Surprising enough my plain grilled fish comes majestically covered in bread crumbs. Maybe something was lost in the “translation” from my version of the Queen’s English to the local vernacular – but whatever, beware that your food requests have been properly understood; particularly for those for whom the ketogenic diet is as important as it is to me.

It’s a minute price to pay to for the miracle of being here. The pay-off comes from seeing Pam back in her element. Perhaps I’ll let her share her point of view with another of her perspectives. Perhaps when she’s “home” in Port Elizabeth tomorrow night.

What a Difference a Day Makes

18 Jun

This time last week I would’ve been having the third and last of my current series of Abraxane. Only I moved the treatment a day forward to give me more time to recover before our trip to South Africa– for a wedding.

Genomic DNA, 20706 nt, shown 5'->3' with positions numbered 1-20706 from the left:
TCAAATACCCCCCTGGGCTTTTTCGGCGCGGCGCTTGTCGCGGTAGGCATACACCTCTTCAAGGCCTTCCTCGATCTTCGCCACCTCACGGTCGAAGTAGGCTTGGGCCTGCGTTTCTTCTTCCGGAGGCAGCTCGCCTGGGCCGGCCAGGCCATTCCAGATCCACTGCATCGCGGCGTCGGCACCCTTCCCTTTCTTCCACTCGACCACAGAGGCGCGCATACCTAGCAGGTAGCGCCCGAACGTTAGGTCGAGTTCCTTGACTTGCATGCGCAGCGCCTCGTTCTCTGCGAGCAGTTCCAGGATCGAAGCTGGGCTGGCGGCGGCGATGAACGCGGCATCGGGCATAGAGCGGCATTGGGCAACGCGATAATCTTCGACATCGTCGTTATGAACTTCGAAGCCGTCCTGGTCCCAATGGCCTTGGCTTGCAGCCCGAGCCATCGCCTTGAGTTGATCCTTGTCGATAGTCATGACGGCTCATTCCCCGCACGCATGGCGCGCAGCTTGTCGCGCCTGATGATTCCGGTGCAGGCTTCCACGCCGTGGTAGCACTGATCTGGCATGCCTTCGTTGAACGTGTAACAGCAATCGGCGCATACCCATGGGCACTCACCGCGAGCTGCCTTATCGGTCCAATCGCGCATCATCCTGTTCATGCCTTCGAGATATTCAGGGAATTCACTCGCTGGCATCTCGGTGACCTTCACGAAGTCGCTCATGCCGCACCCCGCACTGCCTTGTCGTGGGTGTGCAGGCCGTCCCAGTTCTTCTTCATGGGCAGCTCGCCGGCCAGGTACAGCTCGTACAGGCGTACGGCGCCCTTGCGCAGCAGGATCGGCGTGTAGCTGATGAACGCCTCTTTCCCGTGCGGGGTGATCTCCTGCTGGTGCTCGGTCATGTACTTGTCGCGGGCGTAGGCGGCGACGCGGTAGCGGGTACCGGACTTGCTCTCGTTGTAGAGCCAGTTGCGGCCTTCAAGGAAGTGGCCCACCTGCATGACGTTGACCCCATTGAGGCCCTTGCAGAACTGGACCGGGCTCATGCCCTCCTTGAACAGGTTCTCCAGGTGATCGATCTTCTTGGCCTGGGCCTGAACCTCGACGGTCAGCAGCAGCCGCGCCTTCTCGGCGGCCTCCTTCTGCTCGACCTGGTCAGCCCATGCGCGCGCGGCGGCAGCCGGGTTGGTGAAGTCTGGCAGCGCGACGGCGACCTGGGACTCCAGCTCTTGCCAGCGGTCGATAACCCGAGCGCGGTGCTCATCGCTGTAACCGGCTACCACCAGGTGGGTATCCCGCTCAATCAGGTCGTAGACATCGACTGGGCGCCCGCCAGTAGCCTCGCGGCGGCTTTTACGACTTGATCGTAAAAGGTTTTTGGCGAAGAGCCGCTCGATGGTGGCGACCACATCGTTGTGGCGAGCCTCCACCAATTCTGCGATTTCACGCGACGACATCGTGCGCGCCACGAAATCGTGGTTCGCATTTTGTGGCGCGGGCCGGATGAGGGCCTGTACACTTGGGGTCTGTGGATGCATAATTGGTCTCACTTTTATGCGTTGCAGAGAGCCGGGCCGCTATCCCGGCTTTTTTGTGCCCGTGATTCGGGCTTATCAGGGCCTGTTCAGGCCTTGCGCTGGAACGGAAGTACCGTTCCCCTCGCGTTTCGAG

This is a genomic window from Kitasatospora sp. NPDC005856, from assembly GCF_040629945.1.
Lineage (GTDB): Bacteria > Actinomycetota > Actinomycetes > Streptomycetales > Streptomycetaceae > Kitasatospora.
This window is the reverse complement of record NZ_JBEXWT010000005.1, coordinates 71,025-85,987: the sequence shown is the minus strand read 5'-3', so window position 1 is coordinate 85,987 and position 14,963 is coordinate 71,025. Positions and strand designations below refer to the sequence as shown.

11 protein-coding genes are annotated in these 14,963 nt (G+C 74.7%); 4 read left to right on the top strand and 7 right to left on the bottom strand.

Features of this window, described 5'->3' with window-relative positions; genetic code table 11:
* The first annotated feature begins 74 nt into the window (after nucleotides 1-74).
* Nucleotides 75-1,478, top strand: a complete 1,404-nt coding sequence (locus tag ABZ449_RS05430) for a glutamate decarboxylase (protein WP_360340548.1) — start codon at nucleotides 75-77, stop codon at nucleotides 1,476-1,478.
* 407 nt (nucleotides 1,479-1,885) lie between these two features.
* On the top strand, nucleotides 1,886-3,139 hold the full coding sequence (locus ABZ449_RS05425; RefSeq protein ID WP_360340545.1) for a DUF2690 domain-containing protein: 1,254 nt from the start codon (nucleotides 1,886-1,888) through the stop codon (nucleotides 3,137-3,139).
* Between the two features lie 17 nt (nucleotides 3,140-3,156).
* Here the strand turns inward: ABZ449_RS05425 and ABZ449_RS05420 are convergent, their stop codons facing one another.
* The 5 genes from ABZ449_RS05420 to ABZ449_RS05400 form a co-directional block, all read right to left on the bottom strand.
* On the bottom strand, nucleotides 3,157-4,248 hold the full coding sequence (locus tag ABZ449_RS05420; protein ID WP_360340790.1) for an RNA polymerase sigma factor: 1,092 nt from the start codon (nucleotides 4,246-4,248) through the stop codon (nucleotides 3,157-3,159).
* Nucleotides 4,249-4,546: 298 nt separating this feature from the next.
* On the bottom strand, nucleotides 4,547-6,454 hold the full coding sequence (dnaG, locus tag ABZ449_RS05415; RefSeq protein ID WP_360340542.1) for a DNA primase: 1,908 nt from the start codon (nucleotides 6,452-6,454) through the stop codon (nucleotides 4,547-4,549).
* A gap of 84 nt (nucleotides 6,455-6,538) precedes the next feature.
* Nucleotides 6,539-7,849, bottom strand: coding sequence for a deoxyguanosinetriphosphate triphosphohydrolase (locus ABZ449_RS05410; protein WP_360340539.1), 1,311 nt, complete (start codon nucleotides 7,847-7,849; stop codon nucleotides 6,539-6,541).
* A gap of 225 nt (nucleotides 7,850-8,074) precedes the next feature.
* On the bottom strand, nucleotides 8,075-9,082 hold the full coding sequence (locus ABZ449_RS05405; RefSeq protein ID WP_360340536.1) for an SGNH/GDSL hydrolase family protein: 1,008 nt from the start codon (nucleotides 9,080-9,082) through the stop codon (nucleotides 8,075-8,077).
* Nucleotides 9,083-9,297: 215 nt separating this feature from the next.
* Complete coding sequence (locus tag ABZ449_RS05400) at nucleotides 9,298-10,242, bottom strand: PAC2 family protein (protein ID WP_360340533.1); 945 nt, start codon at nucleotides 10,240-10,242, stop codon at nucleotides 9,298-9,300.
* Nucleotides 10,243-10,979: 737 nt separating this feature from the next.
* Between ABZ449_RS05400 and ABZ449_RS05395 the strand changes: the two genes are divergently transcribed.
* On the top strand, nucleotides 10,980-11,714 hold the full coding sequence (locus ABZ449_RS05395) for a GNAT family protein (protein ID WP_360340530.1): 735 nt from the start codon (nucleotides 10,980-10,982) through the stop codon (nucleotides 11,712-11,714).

What a difference a day makes. Fortunately, the flight to South Africa went well and landed me in a different world. From the heat of Israel to the cold of Johannesburg. But what a warm reception! We were met with pure love and joy by truly special friends – the parents of the bride. And we’ve been treated like royalty ever since.

How happy I am that Pam and I were again blessed with the ability to travel. I knew what a challenge the trip would be. For a day or two after landing something seemed not quite right. I can’t explain. But going to a wedding of dear friends provided me with the incentive to take up that challenge; attending happy occasions is what life should be about. And the change of surrounds has been far better than any rest – or regular break from chemo.

What could be better than the luxury of Illovo? Wide, broad avenues of quiet and seeming tranquillity. Houses that require a re-definition of palaces. The frenetics of a full day chemo replaced by the hospitality of friends. And best of all – a pampering for Pam. I’d like to think of the trip as a special thank you for Pam. So far we’ve been simply spoilt – largely because of the massive goodwill generated by my late in-laws. They were a very special couple whose kindness and generosity seemed to know no bounds.